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  • Writer's pictureDr. Martin Polanco

Ibogaine therapy for drug addiction

Ibogaine is a psychoactive alkaloid extracted from the root bark of the Tabernanthe iboga plant that grows in West Africa regions. Ibogaine in small doses produces a mild stimulant effect while in large doses it induces a profound psychedelic state.

In the 1960’s Howard Lotsof discovers the anti-addictive properties of ibogaine. While being a teen drug user, he inadvertently discovered that after a several-hour trip he had not used any heroin and had no withdrawal symptoms. Lotsof then administered doses of ibogaine to about 20 people, seven of whom were heroin addicts, and five of the 7 addicts reported that they did not use heroin for 6 months or longer. He began encouraging researchers, public officials, and pharmaceutical companies to study ibogaine’s potential as an addiction interruptor.

The US National Institute on Drug Abuse (NIDA) started developing Phase I and II clinical trial protocols for ibogaine but decided to end this project in 1995. Exact causes for the cancellation remain unknown, but rumored reasons range from contract disagreements, fear of unproven neurotoxicity, the pharmaceutical industry’s alleged lobby against it, and NIDA’s supposed bias against the psychedelic aspects of ibogaine.

Lotsof still believed in ibogaine’s positive results, he continued to push for research. He produced research protocols, created safety guidelines, searched for funding, and joined with partners interested in ibogaine research and treatment facilities. As an ex-addict, Howard knew that drug addicts had very few choices or medications to treat their addiction, and here there was a substance with such profound positive results that he needed to pursue ibogaine therapy development.

Since the 1980’s, ibogaine has been used therapeutically for the detoxification to drugs like heroin, cocaine, crack cocaine, methadone and alcohol. Both scientific studies and anecdotal reports suggest that a single administration of ibogaine has the ability to remove the symptoms of drug-withdrawal and to reduce the drug-craving for a period of time after administration.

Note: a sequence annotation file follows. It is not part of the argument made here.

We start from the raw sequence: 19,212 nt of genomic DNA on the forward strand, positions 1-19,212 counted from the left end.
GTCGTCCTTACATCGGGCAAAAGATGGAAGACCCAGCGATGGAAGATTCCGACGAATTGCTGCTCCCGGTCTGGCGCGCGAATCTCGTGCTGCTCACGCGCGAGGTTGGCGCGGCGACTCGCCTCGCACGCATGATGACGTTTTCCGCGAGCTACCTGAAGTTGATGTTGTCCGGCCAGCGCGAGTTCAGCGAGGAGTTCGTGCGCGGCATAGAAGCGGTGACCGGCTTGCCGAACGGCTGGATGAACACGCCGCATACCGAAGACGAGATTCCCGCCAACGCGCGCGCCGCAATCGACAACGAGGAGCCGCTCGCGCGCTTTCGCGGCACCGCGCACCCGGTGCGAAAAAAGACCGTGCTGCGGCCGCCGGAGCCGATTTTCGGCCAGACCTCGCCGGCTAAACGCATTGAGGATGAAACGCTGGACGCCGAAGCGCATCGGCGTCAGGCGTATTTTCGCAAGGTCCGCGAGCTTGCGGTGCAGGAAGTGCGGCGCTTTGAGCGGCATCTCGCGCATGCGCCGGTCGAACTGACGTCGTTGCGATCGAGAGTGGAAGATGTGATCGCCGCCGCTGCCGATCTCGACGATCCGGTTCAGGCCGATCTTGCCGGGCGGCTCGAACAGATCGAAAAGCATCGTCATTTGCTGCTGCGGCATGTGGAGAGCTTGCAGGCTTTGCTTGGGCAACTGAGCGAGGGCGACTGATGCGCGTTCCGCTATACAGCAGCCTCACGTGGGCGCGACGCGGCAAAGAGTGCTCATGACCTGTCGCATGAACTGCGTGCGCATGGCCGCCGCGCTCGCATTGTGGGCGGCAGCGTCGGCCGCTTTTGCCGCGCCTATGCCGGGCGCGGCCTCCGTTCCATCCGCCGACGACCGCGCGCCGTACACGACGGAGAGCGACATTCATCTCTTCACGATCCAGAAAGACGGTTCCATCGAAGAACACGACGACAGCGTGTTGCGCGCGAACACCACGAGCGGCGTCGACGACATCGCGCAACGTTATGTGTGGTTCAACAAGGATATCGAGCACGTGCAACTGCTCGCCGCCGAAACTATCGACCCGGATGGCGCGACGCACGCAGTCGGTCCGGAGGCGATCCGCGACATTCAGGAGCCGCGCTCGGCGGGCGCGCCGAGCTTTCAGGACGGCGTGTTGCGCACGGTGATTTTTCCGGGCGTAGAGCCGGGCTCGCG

The effectiveness of ibogaine for drug addiction treatment is based on how it works in multiple receptor sites of the brain, having effects both physiologically and psychologically. Ibogaine resets the neurotransmitter receptors to a novice state and has demonstrated neuroprotective effects on dopamine receptors, dopamine is the ‘feel good’ chemical. Iboga adjusts the brain chemistry so that the drug addict does not experience withdrawal symptoms or cravings after a treatment. Scientists exploring the potential of this drug in addiction treatment do not believe ibogaine completely ends addiction; instead, it interrupts the process.

Studies show that ibogaine increases levels of glial cell line-derived neurotrophic factor (GDNF), a protein that promotes the growth of new neurons in the brain, providing neuroplasticity and facilitating for new habits to be developed. GDNF is found in reward regions of the brain linked to drug addiction.

While ibogaine can ease withdrawal and prevent cravings, the process is more like a detox than ending an addiction. There are still steps to be taken after a person no longer physically needs or seeks out their drug of preference. Ibogaine therapy for drug addiction is a detox treatment that includes the administration of ibogaine, within a safe and controlled environment, providing alternative therapies to support the drug addict in the detox process.

Dr. Martin Polanco’s experience in providing ibogaine therapy for drug addiction includes a strong focus on safety and effectiveness, the treatment should be done in a fully clinical setting with proper medical screening and therapeutic support. Through his work he has seen how some individuals stop using drugs and alcohol permanently after a single ibogaine addiction treatment, while others need an aftercare rehabilitation program post-treatment.

Medical professionals who have used ibogaine to treat drug addiction report a 50%-80% success rate, though long-term recovery and relapse depends on the patient going to aftercare or rehabilitation program after ibogaine therapy. When patients return to the same environment after a detoxification treatment with ibogaine then the risk for relapse is about 80%. For an ibogaine therapy to be successful long-term the patient needs to have an after care plan, that includes therapy support, group support or a community and healthy environment.

An important part of ibogaine therapy for drug addiction is the aftercare recovery provided by medical professionals, therapists, counselors and others who work in rehabilitation programs. An ibogaine clinic should work with their patients to ensure they have a plan for their recovery. For long lasting recovery the patient needs to learn new behaviors, understand the root of their addiction, learn to manage emotional experiences and have support from family, friends, therapist and group support.

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